b song

Well, I woke up before everyone and in the predawn quiet, I got hooked listening to some of Edgar Meyer‘s amazing bass playing. I knew today was going to be about the “b”, centering around bacon and butter but it got even better when I discovered a Bonnaroo video of b song with banjo and bass so, of course, I have to share the beauty of it.

My goal was to make Eggs Benedict totally from scratch (with a little help from some Emerald Glen Farms chickens). Now, eggs have never been one of the things on my hit parade of food but I keep trying to convince myself that if they are wonderful, orange-yolked, fresh-from-chickens-I-know eggs that I would feel the love. Surprisingly enough, I have and I’m totally loving that but the whole runny yolk thing is still eluding me (and let’s not even talk about the snotty-lookin’ soft egg icky stuff). So “with an open heart and an empty stomach” I started my eggs Benedict journey. I cured my Canadian bacon last week and smoked it Friday night. I made  English muffins again, then headed down the hill to snip some fresh, wild chives and made sure I had plenty of butter from JD Country milk.

Pork meets smoke

Canadian Bacon!

First, though, it’s confession time: I cheated and used the blender Hollandaise recipe that I grew up with so I could use my very last Meyer lemon that I’d been hoarding away for some as-yet-to-be-determined auspicious occasion. Mea culpa, mea culpa, mea maxima culpa! I know that what I made wasn’t Hollandaise according to Escoffier and, thank you Michael Ruhlman, for posting the authentic technique so eloquently but I just had to have the Hollandaise I grew up with.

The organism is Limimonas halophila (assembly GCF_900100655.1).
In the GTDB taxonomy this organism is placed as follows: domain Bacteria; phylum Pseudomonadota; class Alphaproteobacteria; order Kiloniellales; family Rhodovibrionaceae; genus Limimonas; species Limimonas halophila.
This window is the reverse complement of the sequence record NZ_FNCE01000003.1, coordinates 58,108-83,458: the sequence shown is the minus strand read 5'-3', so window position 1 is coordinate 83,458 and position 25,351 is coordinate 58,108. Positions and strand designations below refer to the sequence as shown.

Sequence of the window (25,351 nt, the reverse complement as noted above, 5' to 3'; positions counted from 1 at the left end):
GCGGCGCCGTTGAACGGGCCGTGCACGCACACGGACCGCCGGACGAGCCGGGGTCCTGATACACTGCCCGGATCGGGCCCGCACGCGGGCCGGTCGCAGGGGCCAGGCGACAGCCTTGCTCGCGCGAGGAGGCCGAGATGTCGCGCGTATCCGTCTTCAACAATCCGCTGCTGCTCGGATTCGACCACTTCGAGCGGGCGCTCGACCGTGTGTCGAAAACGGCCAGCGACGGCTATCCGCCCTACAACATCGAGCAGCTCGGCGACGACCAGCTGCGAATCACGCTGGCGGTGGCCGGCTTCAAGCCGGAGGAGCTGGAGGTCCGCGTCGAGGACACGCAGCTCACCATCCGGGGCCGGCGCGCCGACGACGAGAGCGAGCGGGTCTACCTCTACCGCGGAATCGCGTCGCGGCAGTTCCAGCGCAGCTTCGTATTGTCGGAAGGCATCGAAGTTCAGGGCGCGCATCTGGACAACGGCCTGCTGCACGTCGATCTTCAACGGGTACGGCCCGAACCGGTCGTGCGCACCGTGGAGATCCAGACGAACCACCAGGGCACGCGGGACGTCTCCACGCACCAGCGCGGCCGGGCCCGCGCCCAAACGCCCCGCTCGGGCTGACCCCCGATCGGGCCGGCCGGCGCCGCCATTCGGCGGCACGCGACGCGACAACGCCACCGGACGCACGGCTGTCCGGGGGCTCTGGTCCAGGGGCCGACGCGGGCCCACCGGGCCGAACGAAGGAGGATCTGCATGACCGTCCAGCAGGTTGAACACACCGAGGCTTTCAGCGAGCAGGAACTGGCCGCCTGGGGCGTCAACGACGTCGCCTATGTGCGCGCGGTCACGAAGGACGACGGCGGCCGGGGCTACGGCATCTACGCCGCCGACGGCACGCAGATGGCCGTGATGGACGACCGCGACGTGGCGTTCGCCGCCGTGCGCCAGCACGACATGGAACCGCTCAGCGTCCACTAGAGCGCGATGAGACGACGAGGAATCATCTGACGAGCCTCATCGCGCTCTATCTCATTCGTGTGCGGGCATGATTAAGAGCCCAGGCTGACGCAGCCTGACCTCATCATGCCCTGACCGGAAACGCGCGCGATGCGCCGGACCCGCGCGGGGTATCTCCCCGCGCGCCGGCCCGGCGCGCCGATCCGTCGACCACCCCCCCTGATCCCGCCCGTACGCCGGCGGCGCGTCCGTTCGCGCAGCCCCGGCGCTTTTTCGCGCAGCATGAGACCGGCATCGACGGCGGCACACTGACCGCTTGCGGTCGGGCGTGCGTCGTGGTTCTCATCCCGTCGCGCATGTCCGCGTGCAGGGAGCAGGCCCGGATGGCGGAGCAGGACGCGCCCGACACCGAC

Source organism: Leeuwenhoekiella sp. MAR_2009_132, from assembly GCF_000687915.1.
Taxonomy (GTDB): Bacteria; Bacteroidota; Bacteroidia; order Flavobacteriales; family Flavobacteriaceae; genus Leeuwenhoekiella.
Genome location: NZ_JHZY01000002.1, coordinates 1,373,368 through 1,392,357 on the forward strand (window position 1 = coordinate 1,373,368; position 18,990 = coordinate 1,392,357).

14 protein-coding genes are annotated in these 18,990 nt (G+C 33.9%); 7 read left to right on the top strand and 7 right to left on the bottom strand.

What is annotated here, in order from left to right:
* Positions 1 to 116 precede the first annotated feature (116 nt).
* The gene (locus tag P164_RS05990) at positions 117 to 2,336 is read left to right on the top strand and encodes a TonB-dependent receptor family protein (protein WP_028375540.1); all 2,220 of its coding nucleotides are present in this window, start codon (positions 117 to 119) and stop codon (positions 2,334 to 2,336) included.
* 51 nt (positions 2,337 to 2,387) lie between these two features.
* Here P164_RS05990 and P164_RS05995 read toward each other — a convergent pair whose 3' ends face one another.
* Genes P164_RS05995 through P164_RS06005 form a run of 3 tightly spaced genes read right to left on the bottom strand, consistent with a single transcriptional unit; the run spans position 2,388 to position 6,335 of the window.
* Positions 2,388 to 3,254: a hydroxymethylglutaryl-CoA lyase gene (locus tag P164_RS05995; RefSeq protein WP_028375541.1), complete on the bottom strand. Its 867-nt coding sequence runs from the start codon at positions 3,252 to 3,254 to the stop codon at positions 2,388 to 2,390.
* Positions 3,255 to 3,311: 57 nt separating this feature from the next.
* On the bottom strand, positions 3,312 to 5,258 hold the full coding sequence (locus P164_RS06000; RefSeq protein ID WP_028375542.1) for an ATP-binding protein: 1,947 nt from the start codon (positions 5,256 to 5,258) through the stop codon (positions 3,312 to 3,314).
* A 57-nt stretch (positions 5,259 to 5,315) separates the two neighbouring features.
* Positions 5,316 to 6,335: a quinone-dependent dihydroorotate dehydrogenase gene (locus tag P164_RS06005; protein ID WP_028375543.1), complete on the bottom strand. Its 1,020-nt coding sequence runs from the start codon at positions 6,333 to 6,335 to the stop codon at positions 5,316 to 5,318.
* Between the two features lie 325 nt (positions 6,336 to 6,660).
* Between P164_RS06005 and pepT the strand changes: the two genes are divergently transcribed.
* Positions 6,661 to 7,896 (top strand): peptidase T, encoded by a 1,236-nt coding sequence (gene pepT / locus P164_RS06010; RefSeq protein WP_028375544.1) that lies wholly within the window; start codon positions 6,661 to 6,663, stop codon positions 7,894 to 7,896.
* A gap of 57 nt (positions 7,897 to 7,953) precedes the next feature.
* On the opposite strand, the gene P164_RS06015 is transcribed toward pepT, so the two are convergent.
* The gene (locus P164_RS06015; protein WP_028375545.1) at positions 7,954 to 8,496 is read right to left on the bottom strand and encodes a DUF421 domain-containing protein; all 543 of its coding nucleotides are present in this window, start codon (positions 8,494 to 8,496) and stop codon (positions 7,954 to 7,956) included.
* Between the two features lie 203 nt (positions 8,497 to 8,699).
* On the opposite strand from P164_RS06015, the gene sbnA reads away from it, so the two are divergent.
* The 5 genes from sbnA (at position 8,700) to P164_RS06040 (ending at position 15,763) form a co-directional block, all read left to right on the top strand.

Blender Hollandaise

3 egg yolks

1 tablespoon lemon juice

1/2 teaspoon salt

a pinch of cayenne

8 ounces unsalted butter, melted

Place yolks, salt, lemon juice and cayenne in a blender or a container for an immersion blender. Blend until the yolks have lightened in color. With the bender running, start adding the melted butter very slowly until it is all incorporated. Taste for salt and lemon and adjust seasoning, if necessary. Taste again. And again. Whoops, make sure to leave some for the eggs!

Timing is everything so the English muffins had their ten minute rest while I poached the eggs and warmed up the slices of Canadian bacon. Then voilá:


Breakfast is served

I was ready for a breath of summer to brighten up a dreary day so I pulled some peaches, blackberries and blueberries out of the freezer to make some fruit salad. Yeah, they were a little softer because they had been in the freezer since last summer but were still delicious and hit the spot. My favorite fruit salad is so easy but soooo good:

Fruit Salad

For every 6 cups of fruit add:

1/4 cup honey

1/3 cup lime juice (or lemon juice)

1/4 cup chopped mint

Depending on how sweet your fruit is (and how big your sweet tooth is), you can add more juice or more honey to suit your preference.

Now the only thing left to do is go for a hike to burn off some this indulgent breakfast!